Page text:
NAJGA member Scott Solomonson was one of the workshop facilitators during the recently concluded NAJGA regional event in Minnesota last August 7 – 8. He is the owner and operator of Living Space Landscapes in Mendota Heights, MN.
To prepare for the full day workshop, the existing gravel path leading to the teahouse entrance was excavated out several inches. The pressure was on to complete this project by the end of the day. We started with a big hole, a pile of soil and several hundred pounds of hand selected river rocks. All the specialized tools were neatly laid out on a large tarp. The elevation string lines were in place and we set the first couple of stones early in the morning. We were ready for the day. I was delighted to be working side by side with Japanese garden experts Nick Esthus from Tennessee and Hiro Kamoshita from Vancouver BC.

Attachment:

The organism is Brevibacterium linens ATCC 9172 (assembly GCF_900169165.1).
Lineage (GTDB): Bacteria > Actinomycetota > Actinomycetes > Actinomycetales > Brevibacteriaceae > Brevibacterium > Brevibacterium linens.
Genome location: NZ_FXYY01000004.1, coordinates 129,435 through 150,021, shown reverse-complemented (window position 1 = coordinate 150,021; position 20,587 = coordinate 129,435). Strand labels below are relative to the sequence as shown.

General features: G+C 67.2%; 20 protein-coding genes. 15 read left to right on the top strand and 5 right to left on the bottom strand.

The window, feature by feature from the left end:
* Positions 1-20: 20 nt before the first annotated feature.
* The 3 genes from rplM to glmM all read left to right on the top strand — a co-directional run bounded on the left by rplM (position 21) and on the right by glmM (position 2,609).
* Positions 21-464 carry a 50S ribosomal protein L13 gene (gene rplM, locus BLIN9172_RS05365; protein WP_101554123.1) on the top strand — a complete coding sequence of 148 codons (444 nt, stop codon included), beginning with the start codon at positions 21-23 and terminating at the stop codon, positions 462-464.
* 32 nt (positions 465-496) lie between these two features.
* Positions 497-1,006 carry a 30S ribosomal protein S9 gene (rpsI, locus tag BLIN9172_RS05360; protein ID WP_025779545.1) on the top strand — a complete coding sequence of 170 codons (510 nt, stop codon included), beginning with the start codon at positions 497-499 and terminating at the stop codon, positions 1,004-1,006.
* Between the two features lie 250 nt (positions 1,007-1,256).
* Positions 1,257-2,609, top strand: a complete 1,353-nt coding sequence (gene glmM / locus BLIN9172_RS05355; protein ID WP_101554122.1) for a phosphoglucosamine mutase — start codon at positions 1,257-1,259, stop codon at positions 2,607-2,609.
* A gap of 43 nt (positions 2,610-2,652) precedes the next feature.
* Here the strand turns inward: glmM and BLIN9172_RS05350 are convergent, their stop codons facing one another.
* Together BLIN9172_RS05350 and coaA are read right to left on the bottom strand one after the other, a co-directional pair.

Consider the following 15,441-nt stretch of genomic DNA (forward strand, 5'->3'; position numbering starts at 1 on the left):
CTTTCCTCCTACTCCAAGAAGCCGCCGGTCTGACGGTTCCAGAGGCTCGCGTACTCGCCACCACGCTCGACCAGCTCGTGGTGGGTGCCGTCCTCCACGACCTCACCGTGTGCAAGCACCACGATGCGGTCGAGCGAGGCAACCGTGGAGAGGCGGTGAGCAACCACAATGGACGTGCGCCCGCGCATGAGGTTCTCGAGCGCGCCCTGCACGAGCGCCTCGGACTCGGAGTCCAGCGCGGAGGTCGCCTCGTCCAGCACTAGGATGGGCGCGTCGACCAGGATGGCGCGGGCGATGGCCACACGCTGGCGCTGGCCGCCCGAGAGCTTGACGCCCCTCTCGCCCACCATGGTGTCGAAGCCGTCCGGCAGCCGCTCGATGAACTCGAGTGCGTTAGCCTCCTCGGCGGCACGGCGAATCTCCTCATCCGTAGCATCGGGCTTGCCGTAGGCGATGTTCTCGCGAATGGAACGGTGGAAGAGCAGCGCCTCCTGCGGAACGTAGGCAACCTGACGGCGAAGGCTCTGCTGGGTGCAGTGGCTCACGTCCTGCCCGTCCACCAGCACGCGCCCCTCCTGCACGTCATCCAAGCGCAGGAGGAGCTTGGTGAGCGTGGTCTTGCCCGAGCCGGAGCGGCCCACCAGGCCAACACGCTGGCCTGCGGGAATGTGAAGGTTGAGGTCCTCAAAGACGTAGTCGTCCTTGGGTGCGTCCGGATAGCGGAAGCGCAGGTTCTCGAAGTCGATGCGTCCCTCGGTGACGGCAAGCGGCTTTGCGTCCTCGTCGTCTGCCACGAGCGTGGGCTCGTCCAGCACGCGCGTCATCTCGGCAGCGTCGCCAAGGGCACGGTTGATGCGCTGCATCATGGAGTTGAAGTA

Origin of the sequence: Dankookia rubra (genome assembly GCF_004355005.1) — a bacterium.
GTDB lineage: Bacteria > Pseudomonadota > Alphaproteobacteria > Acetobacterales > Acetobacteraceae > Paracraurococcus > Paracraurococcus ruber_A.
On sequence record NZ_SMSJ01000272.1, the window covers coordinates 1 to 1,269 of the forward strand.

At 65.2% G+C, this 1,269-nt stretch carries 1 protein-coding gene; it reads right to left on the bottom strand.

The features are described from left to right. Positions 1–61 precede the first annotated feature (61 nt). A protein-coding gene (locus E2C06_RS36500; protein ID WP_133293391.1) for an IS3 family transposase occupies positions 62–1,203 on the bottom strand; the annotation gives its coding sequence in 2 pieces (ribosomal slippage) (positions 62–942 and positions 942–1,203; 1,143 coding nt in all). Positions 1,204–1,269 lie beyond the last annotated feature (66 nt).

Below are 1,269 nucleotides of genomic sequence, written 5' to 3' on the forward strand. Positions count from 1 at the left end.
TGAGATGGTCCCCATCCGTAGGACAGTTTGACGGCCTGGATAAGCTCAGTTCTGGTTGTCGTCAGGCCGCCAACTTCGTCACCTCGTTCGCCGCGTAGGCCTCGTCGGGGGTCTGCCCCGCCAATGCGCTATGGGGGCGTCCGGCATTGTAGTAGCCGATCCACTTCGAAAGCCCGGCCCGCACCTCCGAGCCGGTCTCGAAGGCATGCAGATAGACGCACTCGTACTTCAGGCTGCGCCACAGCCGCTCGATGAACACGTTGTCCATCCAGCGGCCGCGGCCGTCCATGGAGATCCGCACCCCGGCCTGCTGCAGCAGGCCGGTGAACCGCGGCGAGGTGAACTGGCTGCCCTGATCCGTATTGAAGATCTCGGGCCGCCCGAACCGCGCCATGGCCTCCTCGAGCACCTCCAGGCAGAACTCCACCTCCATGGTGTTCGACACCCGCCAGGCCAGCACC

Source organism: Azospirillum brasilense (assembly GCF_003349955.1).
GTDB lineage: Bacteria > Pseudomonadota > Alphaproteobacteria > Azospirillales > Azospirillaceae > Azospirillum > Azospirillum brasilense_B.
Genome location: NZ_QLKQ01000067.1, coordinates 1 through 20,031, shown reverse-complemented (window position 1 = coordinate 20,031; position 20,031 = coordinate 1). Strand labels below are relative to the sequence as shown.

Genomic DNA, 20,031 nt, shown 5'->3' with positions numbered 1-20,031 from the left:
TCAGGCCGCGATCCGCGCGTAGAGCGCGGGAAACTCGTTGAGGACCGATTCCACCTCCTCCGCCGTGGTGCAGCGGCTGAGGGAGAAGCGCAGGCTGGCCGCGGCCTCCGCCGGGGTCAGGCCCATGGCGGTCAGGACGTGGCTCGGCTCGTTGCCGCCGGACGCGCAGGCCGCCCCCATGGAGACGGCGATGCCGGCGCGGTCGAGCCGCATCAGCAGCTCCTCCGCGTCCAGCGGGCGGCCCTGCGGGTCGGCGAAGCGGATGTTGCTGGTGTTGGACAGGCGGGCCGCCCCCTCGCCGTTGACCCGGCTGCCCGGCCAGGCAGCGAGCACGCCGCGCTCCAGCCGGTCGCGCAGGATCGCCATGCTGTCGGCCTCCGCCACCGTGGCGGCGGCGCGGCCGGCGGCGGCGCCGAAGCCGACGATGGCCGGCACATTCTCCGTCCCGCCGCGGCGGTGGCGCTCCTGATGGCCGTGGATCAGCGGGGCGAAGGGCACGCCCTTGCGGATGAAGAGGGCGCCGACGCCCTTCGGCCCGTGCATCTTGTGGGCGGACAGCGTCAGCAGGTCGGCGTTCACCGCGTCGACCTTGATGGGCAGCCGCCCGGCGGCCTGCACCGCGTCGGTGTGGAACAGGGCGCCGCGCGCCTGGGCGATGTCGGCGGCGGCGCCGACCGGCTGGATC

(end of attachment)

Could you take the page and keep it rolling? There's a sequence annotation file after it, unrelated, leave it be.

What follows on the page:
The workshop experience was very much different from the standard power point presentation in a warm, dark room. This was a very tactile, hands on experience with real life results constructing a nobedan path and a connecting tobi ishi stepping stone path. If constructed properly, the end result would be a permanent part of the public Japanese Garden. This was not a pretend project in a sandbox.
Finding the right stone for the right spot is difficult to do. So many things to keep in mind: size, shape, angles, gaps, elevations, color and patterns. Trial and error, a small victory with each stone that fit into place. Experience levels varied greatly but everyone seemed engaged. If a combination of rocks did not work, more rocks were rotated in until an acceptable solution was found. It was a true group effort and everyone seemed to be enjoying the challenge.
As the cycle of groups went on to other workshops, I could feel a strong sense of curiosity and ownership of the project. People would return throughout the day and see how the project was taking shape. By early afternoon the selection of rocks to choose from became very picked over and increasingly more difficult to finish the project. Going through the frustrations and victories together was a real learning experience. The nobedan and tobi ishi paths turned out beautifully and are now a permanent part of the garden.